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Somaliland’s Application For AU Membership
Mr. Mazimhaka and members of his delegation met with ordinary Somalilanders, government officials, parliamentarians, leaders of the opposition political parties, representatives of the civil society groups including women organizations and clan elders.
The mission reported back on what it saw and heard during the course of its visit. The report clearly indicated how Somaliland was qualified enough to be treated as a sovereign and full-fledging state in par with other countries in the continent or the world for that matter.
Recognizing that Somaliland’s demand for recognition was “historically unique and self-justified in African history”, the mission’s report argued against linking Somaliland’s case “to the notion of opening a Pandora’s box” for applications from secessionist-minded groups that might exist elsewhere in Africa.
Most importantly the mission strongly recommended that the AU should find special ways for dealing with Somaliland and be disposed to judge its case “from an objective historical viewpoint and a moral angle vis-à-vis the aspirations of its people” to be recognized as a sovereign independent state.
However it is very unfortunate that the AU hasn’t acted until now on the recommendations of the mission. It is not yet clear whether some AU member states such as Egypt that consider Somaliland’s independence as a potential obstacle to their aspirations for regional domination, had conspired to suppress the report or there were some other reasons. It is difficult for Somalilanders to know since as a non-member they cannot access information from AU officials. But the AU must be reminded that it’s policy of ducking its responsibilities toward the people of Somaliland will have grave consequences for peace and stability in the entire region as well as the world.
As mentioned in the report of the AU’s fact-finding mission, the lack of an early resolution of the dispute between Somaliland and Somalia over the former’s withdrawal from the 1960 union and subsequent proclamation of independence in 1991, will constitute a potential source of conflict between these two countries in the future.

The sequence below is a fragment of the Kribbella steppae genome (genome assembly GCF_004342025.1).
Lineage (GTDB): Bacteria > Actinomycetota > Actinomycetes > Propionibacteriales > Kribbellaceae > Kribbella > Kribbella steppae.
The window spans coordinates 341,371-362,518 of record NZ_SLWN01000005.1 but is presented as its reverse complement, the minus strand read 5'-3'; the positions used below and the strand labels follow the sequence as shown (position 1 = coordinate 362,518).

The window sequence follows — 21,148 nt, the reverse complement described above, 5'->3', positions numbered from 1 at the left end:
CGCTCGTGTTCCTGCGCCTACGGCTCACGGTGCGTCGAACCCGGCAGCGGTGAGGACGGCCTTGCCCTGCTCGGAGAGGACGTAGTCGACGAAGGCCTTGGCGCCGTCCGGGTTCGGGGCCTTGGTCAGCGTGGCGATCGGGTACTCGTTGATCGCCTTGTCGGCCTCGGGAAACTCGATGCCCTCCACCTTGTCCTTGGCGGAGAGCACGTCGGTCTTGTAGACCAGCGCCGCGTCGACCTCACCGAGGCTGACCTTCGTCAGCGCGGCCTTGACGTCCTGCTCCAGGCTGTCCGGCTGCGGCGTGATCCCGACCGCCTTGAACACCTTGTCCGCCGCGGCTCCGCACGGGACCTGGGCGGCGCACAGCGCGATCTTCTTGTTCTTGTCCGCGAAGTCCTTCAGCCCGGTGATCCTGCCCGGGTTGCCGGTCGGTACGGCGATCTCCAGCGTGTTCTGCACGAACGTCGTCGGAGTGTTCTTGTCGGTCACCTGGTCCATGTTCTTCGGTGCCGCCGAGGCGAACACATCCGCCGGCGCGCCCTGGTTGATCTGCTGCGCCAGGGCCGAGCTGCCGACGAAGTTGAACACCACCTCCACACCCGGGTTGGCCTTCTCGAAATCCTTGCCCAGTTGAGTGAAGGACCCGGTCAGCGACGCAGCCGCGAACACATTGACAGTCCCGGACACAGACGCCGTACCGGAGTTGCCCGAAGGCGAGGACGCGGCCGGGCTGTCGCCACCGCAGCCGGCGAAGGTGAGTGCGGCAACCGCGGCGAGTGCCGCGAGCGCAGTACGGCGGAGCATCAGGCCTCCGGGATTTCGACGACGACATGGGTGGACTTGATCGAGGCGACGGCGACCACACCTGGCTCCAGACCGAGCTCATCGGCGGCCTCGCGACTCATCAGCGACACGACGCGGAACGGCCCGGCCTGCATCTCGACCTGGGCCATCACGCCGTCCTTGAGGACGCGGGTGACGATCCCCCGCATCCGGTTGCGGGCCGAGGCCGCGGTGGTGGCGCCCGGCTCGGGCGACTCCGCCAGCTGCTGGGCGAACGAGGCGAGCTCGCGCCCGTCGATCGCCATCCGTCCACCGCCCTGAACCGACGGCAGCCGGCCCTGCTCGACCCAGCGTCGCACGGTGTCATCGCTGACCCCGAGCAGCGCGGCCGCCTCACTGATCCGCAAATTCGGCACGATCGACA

What the AU and the European Union are in fact doing now is to bolster the Transitional Federal Government of Somalia making it stand on its feet whatever the cost. Though the realization of peace in Somalia is in the interest of Somaliland and the countries in the region and beyond, however the crucial question is whether the pursuit of such an objective should necessarily create another situation of conflict.
Encouraged by the flow of EU aid and the pledges of armaments it has already received from a number of Arab countries as well as IGAD’s commitment to send in “peacekeeping” troops, the TFG has already taken practical steps for the creation of a large army of its own from selective clan militia groups.
To avert the emergence of a catastrophic conflict between Somaliland and Somalia, the AU should better start contemplating the implications that ignoring Somaliland’s demand for admission into the AU will have for peace in the region. It should be understood that Somaliland came into existence not as a consequence of Somalia’s disintegration in 1991. In fact it was the Somaliland people’s struggle for freedom from Somalia that eventually caused the collapse of the whole Somali state.
Despite enjoying a continues flow of military hardware and an annual economic aid that surpassed the country’s GNP in many folds, Siyad Barre, Somalia’s former ruler, failed to prevail over the insurgency waged through out the 1980s by the fighters of the Somali National Movement. At the time the SNM relied mainly on the support of one major clan.
Today the cause of independence enjoys even far greater support and allegiance from the local population than there existed during the SNM’s liberation struggle, whose 25 th anniversary was observed in the country earlier this month. This means that 15 years since proclaiming independence and embarking on a path of nation-building, including the institution of a system of governance mixing local egalitarian culture with universal modes of government, Somaliland is in a much more favorable position to successfully resist any external pressures of military political or economic nature that might be intended to force it into a union with Somalia again. The AU is confronted with a challenge that it can not choose to ignore. Denying recognition for Somaliland will complicate and deepen rather than resolve Somalia’s crisis and the vise-versa is true.
The AU’s involvement in current efforts for nation building in the former Italian Somalia offers a unique opportunity for the Au to start seriously considering Somaliland’s eligibility for membership in the continental organization.
Source: Somaliland Times